For example, let’s say that you need a new car. You can spend your own money on the car - OR - your LLC can buy the car. If you buy the car, you are spending after tax dollars. If your LLC buys the car, your LLC gets to depreciate the car and the interest is deductable. In addition, if your LLC buys the car, the LLC will get to deduct the gas, insurance, and maintenance as expenses. WOW!

So, you could operate as a individual and throw away your money in excess taxes or you can have entities and keep a lot more of your money!

Also, I agree with everything that MCWagner said.


Wamu has free business checking, no minimum balance. You just have to pay for the actual checks but they are cheap. I’m not sure if you’re in a state that has them or not. I’m sure there are others though.

Wamu has free business checking

I open a separate Washington Mutual account for each of my houses. I have each of these accounts color coded (the color of the basic safety paper checks that go with that account) I deposit the rent payment from each house into its individual free checking account. After the check clears, I transfer the fund via computer into my master business account (my yellow account) and pay the mortgages and expenses out of it. That way I don’t bounce checks from my account if the tenant pays with a rubber check. The yellow account allows me to clear each individual account into a place that I can see where the money is. Wamu also has a great website that allows you to track the payments and when they clear.


Where do I begin. Okay, I’m telling myself - keep it short and simple.

First, I want to say that I am continually amazed at the generous offerings of information that are exchanged on this site. The exchange of knowledge is incredible.

Second, here’s the plan:

I am going to open up my biz account by making an initial contribution as the 1st (and only) partner of the LLC.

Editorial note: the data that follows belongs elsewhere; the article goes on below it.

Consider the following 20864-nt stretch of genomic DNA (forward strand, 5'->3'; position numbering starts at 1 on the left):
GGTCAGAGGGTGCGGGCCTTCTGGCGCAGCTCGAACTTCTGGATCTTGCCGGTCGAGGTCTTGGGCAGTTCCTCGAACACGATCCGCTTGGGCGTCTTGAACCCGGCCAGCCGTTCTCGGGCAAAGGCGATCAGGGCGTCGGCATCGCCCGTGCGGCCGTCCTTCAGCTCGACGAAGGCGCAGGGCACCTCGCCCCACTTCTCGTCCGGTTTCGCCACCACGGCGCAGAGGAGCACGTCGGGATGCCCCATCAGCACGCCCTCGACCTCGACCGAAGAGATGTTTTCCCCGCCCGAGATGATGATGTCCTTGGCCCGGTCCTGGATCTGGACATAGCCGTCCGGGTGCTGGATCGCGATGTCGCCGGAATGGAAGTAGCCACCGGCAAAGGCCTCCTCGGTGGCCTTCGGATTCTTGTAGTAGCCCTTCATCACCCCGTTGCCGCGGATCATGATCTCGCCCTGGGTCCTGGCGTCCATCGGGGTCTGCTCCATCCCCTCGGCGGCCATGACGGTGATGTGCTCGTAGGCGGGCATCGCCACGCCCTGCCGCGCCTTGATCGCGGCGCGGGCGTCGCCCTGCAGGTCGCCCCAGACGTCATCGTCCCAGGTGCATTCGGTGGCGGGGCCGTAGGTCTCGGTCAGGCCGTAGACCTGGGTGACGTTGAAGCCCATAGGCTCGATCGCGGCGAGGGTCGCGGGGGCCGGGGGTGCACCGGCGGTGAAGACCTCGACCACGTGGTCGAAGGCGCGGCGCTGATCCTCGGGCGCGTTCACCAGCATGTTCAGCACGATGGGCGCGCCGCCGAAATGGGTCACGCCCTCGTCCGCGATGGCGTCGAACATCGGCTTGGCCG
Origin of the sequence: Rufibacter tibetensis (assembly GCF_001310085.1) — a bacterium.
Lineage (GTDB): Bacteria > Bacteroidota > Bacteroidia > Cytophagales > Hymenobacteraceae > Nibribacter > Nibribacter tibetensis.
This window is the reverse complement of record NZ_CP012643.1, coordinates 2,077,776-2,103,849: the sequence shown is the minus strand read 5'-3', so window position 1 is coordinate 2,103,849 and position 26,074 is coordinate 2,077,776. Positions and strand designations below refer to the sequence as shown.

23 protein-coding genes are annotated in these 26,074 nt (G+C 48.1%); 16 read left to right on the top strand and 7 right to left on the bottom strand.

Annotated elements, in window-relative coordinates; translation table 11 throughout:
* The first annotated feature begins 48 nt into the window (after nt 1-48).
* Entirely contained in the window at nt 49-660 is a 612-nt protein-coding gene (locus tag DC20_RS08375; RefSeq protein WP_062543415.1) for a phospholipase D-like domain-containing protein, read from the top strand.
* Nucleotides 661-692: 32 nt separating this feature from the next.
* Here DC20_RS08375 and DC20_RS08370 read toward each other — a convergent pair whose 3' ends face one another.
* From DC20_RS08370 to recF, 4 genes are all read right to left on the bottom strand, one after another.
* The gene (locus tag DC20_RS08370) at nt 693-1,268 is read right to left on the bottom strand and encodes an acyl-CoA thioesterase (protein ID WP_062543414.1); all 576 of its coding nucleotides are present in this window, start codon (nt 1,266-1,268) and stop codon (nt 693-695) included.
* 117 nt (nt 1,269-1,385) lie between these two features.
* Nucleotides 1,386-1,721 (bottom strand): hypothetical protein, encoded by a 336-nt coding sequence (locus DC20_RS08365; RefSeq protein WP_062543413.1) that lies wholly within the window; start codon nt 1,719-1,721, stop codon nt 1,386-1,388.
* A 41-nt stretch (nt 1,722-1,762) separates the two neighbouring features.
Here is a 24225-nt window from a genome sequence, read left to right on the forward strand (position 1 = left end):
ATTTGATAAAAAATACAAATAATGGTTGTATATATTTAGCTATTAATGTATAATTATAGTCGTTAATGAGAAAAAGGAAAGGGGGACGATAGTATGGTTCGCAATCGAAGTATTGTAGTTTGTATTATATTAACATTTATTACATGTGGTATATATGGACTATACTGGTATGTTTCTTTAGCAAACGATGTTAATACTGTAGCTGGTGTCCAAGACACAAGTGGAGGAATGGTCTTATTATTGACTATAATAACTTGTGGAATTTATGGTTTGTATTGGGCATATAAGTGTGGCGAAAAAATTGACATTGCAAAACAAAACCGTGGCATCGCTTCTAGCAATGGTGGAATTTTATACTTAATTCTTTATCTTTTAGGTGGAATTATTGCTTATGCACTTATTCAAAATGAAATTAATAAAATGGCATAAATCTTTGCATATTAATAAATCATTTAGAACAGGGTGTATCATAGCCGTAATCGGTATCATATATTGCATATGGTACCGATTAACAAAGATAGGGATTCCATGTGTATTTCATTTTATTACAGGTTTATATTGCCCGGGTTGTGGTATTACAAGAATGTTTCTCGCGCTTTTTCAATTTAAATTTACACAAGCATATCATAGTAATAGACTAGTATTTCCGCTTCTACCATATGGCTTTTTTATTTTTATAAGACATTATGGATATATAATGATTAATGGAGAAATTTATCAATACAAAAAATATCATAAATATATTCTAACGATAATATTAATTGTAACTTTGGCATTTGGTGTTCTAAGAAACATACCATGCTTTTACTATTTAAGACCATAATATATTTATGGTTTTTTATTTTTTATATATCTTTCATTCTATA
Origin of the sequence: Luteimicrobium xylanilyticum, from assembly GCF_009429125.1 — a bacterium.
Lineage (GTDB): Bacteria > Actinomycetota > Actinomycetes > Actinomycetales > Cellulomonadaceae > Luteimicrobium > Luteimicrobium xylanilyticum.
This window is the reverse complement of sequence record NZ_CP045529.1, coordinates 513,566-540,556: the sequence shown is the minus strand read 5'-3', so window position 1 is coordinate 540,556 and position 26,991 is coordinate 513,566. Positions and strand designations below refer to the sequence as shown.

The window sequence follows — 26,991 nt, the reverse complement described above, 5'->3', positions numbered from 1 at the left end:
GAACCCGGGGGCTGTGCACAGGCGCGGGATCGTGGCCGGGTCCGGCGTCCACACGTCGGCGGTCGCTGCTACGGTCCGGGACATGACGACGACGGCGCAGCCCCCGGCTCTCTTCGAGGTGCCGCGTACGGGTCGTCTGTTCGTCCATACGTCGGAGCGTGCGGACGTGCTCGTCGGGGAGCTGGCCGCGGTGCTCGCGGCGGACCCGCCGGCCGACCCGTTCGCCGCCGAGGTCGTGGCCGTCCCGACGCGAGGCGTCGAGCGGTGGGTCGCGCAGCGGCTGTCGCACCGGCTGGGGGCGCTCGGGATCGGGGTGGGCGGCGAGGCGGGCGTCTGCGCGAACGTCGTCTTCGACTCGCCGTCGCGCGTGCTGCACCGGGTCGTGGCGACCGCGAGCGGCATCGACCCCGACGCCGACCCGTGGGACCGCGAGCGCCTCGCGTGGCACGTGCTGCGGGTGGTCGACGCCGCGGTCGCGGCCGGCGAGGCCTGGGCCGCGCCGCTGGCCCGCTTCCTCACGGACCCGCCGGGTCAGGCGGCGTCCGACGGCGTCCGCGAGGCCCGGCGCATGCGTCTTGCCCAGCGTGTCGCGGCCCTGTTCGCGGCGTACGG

I will then lend the LLC money minus the expenses I have incurred already ($950 start up funds) So If I lend the LLC $5000, I will actually be placing $4050 in the account - the note will indicate the expenses already incurred…

Question: A promissary note - since I am essentially both entities, the lender and the borrower - how is the promissary note initiated. I have a general copy of a prom note that I can fill in…do I register this note anywhere…officially?

That’s for starters…

Now, as I take on a partner or two…I will then

As the lender - discount the loan back to the LLC as a portion of my capital investment - giving me equity financing as opposed to debt financing.

Again, question - do I have to officially record the promissary note anywhere?

I want to get these…seemingly…simple pieces of the larger puzzle out of the way. Guys…and gals, I am retraining my mind to think like an investor/business owner - I appreciate your patience with anything silly I say and I truly appreciate your free, yet PRICELESS assistance.


the note is between you and the LLC. you sign as you, and you sign as manager of the LLC.

you would rather be a creditor than have equity. something bad happens and you can’t get equity, but you can pay off liabilities (you).

nowhere to file. keep it in your records.


With that said you actually need Quickbooks for Profit and loss just Bulk entries for the other program, bottom lines if u will...

and Quicken Rental Property manager for your houses… its pretty cool it tracks rent payments and expenses quite easily (although you can bend quickbooks into shape++ Its actually pretty cool, which should mean a lot coming from someone recently laid off by Intuit, the company that makes it!!!


IF u need any other advice on QuickBooks i’m up to my ears in the sh*t!!

Eric 8)